Find out if any of your neighbors are combat veterans and if they are inform them that you will be celebrating with fireworks so that they will not be surprised and can have the opportunity prepare themselves. They do not wish to ruin your fun, but this allows them to make other arrangements if necessary.

3. Know the facts:

Know that a high percentage of veterans suffer from PTSD. Know that treatment is available and that treatment is very successful.

If you or a loved one is a post 9/11 veteran who struggles with symptoms of PTSD, TBI or other depression or anxiety disorders please contact the Emory Veterans Program Care Coordinator at 1-888-514-5345.

Alzheimer’s Disease: Learn More and Join the Fight

June is Alzheimer's & Brain Awareness Month. Learn more about brain health and Alzheimer's disease from experts at Emory Brain Health Center.The Fight Against Alzheimer’s Disease

Alzheimer’s disease doesn’t discriminate: We’re all at risk regardless of our education or income level. As we age, our risk of Alzheimer’s and other dementias grows. The Emory Brain Health Center team is working to help us better recognize, understand and fight this devastating disease. June is Alzheimer’s & Brain Awareness Month. Find out more about the most common form of dementia, and how you can join the fight.

What is Alzheimer’s Disease?

Alzheimer’s disease is a fatal, degenerative brain disease and the most common form of dementia. It affects more than 47 million people around the globe. Alzheimer’s disease leads to problems with:

  • Memory
  • Problem solving
  • Daily tasks
  • Speaking
  • Writing
  • Vision
  • Understanding time or place
  • Work
  • Socializing
  • Decision-making
  • Mood or personality

Can Anything Stop or Slow Alzheimer’s Disease?

Right now, there is no prevention, cure or proven method to stop the progression of Alzheimer’s. However, certain medicines can improve or slow down symptoms temporarily. And, these lifestyle practices may delay its onset:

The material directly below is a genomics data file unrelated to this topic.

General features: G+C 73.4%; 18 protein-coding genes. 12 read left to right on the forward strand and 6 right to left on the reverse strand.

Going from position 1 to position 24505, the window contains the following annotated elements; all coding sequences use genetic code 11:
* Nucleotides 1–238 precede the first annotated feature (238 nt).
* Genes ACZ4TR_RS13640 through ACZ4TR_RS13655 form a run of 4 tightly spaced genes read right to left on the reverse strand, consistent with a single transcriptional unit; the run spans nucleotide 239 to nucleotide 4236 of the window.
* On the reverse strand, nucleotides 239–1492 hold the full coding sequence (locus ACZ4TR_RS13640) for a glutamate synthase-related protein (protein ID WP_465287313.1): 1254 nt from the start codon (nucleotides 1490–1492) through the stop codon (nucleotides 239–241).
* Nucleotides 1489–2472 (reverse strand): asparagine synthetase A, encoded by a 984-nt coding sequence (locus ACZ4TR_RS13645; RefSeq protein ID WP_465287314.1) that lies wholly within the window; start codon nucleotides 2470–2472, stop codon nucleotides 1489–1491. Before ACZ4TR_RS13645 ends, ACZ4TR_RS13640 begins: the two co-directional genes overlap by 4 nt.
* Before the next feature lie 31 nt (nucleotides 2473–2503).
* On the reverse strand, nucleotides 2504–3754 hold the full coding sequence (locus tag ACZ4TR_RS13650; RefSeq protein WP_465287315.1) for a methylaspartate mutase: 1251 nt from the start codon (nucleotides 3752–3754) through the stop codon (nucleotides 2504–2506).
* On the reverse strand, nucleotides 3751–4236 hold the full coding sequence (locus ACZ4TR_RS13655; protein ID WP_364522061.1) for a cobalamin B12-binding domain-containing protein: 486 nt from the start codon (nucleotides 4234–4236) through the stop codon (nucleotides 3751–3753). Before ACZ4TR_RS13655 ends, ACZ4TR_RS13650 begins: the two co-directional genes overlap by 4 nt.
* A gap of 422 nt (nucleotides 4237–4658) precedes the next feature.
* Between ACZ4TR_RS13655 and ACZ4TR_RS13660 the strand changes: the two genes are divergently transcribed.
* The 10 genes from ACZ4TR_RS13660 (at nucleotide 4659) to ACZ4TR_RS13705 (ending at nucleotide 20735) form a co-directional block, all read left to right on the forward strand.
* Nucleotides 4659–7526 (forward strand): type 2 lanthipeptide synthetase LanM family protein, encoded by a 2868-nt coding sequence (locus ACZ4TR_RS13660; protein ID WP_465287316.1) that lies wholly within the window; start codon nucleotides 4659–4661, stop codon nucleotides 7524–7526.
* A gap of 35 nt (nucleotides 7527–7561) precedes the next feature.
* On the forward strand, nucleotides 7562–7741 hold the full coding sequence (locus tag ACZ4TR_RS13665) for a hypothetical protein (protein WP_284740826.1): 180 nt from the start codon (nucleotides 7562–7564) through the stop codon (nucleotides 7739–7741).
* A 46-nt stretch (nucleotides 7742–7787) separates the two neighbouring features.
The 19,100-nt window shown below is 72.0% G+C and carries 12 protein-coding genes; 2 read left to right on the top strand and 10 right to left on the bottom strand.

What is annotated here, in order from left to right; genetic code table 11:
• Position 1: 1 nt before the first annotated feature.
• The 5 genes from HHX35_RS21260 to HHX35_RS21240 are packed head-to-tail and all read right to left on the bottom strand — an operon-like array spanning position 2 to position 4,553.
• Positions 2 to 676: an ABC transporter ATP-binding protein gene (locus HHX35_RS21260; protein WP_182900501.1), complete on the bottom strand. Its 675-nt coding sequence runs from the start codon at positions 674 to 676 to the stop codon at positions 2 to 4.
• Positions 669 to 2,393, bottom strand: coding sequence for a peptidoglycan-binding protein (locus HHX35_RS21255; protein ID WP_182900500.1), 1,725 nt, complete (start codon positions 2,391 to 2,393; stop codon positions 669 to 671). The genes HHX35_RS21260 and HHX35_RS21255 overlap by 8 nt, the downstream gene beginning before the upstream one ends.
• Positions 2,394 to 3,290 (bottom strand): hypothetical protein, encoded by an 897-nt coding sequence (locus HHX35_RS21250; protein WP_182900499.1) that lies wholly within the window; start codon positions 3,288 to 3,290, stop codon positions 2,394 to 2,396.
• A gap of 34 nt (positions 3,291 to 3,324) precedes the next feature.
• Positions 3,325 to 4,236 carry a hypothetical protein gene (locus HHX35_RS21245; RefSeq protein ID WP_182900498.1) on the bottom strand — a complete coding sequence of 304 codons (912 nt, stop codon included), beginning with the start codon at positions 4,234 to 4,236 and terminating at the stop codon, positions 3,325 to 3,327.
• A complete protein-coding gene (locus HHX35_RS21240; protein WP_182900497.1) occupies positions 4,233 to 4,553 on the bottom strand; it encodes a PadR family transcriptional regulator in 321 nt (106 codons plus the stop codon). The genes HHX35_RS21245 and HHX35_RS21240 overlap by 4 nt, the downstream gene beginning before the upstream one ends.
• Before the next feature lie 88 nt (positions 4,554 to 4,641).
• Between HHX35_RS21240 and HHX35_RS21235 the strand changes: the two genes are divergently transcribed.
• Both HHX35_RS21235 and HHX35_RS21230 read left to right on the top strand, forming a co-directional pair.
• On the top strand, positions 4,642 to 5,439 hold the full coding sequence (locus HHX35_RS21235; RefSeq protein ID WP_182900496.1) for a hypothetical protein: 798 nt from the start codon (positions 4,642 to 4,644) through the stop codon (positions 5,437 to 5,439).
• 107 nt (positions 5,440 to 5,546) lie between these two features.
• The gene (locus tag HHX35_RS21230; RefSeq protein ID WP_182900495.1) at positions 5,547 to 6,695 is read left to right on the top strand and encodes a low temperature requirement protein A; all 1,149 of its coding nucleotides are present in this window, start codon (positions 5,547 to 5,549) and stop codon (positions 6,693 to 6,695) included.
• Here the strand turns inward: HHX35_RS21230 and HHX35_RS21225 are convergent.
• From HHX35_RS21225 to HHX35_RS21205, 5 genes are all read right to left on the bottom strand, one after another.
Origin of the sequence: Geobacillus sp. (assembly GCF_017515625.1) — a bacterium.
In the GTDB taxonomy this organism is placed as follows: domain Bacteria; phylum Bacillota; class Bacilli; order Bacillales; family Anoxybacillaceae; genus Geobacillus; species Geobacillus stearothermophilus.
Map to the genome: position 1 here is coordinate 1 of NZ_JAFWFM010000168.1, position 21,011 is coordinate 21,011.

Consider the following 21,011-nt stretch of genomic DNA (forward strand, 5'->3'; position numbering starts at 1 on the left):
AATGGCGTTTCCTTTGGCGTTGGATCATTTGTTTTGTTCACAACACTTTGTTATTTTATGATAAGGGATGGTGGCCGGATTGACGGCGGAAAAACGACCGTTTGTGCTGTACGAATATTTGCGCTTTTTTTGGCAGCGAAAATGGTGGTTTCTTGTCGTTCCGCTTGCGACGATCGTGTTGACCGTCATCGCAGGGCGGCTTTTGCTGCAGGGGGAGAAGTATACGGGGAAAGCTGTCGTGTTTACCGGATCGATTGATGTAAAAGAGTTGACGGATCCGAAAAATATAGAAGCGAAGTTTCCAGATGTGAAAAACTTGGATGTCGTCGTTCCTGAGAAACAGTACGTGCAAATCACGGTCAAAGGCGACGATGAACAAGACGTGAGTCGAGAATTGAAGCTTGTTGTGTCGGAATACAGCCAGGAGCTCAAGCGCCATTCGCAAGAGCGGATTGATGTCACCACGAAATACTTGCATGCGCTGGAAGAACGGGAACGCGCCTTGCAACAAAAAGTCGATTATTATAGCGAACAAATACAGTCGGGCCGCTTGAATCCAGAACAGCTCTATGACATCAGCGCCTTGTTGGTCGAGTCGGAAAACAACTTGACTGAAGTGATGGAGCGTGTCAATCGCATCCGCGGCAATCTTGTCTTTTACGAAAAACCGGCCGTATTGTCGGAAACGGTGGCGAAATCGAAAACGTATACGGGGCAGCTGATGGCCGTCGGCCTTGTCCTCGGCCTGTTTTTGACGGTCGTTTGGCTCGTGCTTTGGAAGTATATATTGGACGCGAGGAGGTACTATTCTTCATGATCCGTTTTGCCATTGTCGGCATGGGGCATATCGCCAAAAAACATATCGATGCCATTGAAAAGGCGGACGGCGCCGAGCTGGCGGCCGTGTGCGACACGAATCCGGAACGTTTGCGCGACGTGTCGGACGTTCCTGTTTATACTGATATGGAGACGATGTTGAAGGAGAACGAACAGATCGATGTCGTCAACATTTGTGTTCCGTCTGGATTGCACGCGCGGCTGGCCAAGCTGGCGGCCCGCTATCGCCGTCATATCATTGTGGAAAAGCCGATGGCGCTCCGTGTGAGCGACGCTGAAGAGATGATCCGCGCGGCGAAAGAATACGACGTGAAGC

• Regular exercise
  • Mental stimulation
    A healthy, balanced diet

How Can You Join the Fight Against Alzheimer’s Disease?

During the month of June, the Alzheimer’s Association asks people around the world to “go purple” by finding a way to join the fight against Alzheimer’s disease. There are many ways to help – big and small:

  • Show support by wearing purple throughout the month of June
  • Learn more about Alzheimer’s Disease and other dementias
  • Start conversations in your community to raise brain health awareness
  • Donate to Alzheimer’s research
  • Consider becoming a volunteer for a clinical trial.

Emory researchers work diligently to uncover the cause of Alzheimer’s disease and to improve treatment options by leading clinical trials. Thanks to volunteers from our community both with and without Alzheimer’s disease, we’re making headway and accelerating Emory’s efforts to find a cure. Would you like to learn more about becoming a volunteer in a clinical trial? Yes, I’d like to learn more now.

You can also make a contribution to the Emory Brain Health Center in support of Alzheimer’s & Brain Awareness Month. Yes, I’d like to make a contribution now.

What Is the Emory Brain Health Center?

In addition to Alzheimer’s disease, the Emory Brain Health Center treats a wide range of conditions that affect the brain, such as:

Would you like to learn more about the Emory Brain Health Center? Yes, I’d like to learn more now.

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A Look at the Emory Brain Health Center

More than 42 million people in the United States are fighting brain diseases such as depression, Alzheimer’s disease, post-traumatic stress disorder, stroke, epilepsy and Parkinson’s disease. In fact, chronic neurologic and psychiatric conditions are predicted to be the greatest health issue facing our aging population in the coming years.

To learn more about the Emory Brain Health Center and hear directly from patients about the care they received, please watch this video.